Saturday, September 26, 2020
Enjoy the Pandemic!
If you’ve read past the title, then perhaps you can stomach the paradoxical, absurd, even counter-intuitive idea of enjoying this pandemic before it ends.
It will be over before we know it.
Naturally, I do not mean to minimize the pain of the Covid-19 experience.
Many are dying.
Others are losing friends or family.
Still others contract Covid but survive it only to suffer long lasting complications.
How, then, could the pandemic possibly be enjoyed?
Here are a few ways:
- Failure to embrace this unique experience could deprive you of fully encountering its meaning. We are living through a once-in-a-lifetime event, eliciting terror around the world, motivating scientists to aggressively address viruses in novel ways, and reminding us all of the problem of human overpopulation.
- Despite its obviously threatening nature, or at least the international inconveniencing of millions, we have all been challenged to adapt. The adaptation itself offers immense insight into oneself and others.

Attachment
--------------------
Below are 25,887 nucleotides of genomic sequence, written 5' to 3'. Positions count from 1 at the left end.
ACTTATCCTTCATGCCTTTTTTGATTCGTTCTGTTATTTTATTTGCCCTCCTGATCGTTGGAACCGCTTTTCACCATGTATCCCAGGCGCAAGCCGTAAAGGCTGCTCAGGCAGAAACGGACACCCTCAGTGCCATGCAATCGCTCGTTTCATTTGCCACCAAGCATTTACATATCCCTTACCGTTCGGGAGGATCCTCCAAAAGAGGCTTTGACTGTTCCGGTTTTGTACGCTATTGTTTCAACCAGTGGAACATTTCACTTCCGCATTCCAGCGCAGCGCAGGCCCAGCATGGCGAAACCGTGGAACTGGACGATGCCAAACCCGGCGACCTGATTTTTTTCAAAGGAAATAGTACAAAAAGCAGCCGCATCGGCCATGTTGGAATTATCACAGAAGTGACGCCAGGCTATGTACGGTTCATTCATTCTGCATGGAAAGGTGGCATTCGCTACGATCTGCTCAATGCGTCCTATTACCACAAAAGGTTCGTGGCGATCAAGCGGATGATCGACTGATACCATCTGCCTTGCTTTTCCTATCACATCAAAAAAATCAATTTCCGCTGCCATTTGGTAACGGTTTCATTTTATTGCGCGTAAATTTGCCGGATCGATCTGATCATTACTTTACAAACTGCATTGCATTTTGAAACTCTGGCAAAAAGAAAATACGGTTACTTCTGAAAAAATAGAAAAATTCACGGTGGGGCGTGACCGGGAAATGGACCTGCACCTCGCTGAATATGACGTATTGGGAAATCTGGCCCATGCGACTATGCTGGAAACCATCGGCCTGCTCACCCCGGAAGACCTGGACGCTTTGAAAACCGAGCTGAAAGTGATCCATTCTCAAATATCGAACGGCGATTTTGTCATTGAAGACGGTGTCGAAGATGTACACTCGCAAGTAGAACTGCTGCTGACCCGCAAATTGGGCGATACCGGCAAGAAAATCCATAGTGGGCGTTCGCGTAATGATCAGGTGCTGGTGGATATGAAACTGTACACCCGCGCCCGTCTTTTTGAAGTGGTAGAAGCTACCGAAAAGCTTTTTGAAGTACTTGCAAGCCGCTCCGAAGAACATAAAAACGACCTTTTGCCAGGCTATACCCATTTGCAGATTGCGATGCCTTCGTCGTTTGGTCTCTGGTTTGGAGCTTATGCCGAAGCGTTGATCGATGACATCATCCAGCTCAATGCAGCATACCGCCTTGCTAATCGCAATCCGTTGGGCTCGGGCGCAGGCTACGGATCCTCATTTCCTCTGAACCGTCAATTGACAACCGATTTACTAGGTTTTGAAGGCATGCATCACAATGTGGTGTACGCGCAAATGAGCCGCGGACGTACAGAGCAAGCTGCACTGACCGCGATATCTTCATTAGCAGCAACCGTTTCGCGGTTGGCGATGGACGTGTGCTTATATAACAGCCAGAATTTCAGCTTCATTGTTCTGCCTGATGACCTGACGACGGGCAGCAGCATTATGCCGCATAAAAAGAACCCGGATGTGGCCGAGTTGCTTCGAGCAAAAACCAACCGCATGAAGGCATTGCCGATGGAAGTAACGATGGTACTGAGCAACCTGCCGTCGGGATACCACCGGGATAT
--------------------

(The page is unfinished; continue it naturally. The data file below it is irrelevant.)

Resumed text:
- Many are appreciating unexpected benefits—family reunions, college students staying home, workers in major metropolitan areas moving back in with family, the proliferation of online learning and working.
- The world will never be the same. We’re watching the changes unfold in real time—the increased digitization of the world, the commonality of the human family, the vulnerability of which we so often deny, and more.
- The pandemic offers an unexpected chance to reflect upon, and to appreciate, the experience of life.
- The isolation associated with it invites unique opportunities for more general self-reflection. We have an opportunity to ask questions like “what cultural benefits have I taken for granted?” “who really matters to me?” or “what does my life mean?”
Most of us feel only fear, even horror—reactions encouraged by the mass media, the global political reaction, and even the breathtaking divisiveness associated with this global disease.
Of course, the Covid-19 pandemic necessarily provokes the entire range of possibly imaginable negative emotions—panic, loss, fear, dread.
And, yet, this IS our ERA.
We are living an experience to be studied by historians and scholars as long as our species survives.
Why not also consider it an opportunity for learning?
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